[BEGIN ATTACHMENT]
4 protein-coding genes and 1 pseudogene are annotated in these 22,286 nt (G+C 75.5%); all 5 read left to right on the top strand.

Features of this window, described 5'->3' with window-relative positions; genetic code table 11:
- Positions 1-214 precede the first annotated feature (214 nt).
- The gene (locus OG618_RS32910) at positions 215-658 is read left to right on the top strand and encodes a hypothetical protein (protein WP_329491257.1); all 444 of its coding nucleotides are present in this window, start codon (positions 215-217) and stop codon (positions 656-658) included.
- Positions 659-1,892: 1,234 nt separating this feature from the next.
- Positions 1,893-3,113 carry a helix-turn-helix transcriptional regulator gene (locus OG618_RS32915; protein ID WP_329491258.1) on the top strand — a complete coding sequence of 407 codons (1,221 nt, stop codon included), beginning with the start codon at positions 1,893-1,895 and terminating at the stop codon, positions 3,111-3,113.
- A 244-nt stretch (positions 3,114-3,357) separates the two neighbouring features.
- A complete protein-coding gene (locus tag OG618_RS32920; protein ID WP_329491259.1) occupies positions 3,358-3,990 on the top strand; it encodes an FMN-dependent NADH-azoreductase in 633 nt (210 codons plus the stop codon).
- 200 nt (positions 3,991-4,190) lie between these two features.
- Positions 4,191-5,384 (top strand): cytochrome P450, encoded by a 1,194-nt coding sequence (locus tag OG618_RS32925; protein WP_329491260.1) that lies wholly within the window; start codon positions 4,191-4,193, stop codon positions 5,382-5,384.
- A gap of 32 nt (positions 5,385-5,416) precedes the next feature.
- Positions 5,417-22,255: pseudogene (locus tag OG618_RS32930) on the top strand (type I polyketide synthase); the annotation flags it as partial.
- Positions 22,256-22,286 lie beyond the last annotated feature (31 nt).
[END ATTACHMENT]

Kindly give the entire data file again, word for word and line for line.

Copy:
4 protein-coding genes and 1 pseudogene are annotated in these 22,286 nt (G+C 75.5%); all 5 read left to right on the top strand.

Features of this window, described 5'->3' with window-relative positions; genetic code table 11:
- Positions 1-214 precede the first annotated feature (214 nt).
- The gene (locus OG618_RS32910) at positions 215-658 is read left to right on the top strand and encodes a hypothetical protein (protein WP_329491257.1); all 444 of its coding nucleotides are present in this window, start codon (positions 215-217) and stop codon (positions 656-658) included.
- Positions 659-1,892: 1,234 nt separating this feature from the next.
- Positions 1,893-3,113 carry a helix-turn-helix transcriptional regulator gene (locus OG618_RS32915; protein ID WP_329491258.1) on the top strand — a complete coding sequence of 407 codons (1,221 nt, stop codon included), beginning with the start codon at positions 1,893-1,895 and terminating at the stop codon, positions 3,111-3,113.
- A 244-nt stretch (positions 3,114-3,357) separates the two neighbouring features.
- A complete protein-coding gene (locus tag OG618_RS32920; protein ID WP_329491259.1) occupies positions 3,358-3,990 on the top strand; it encodes an FMN-dependent NADH-azoreductase in 633 nt (210 codons plus the stop codon).
- 200 nt (positions 3,991-4,190) lie between these two features.
- Positions 4,191-5,384 (top strand): cytochrome P450, encoded by a 1,194-nt coding sequence (locus tag OG618_RS32925; protein WP_329491260.1) that lies wholly within the window; start codon positions 4,191-4,193, stop codon positions 5,382-5,384.
- A gap of 32 nt (positions 5,385-5,416) precedes the next feature.
- Positions 5,417-22,255: pseudogene (locus tag OG618_RS32930) on the top strand (type I polyketide synthase); the annotation flags it as partial.
- Positions 22,256-22,286 lie beyond the last annotated feature (31 nt).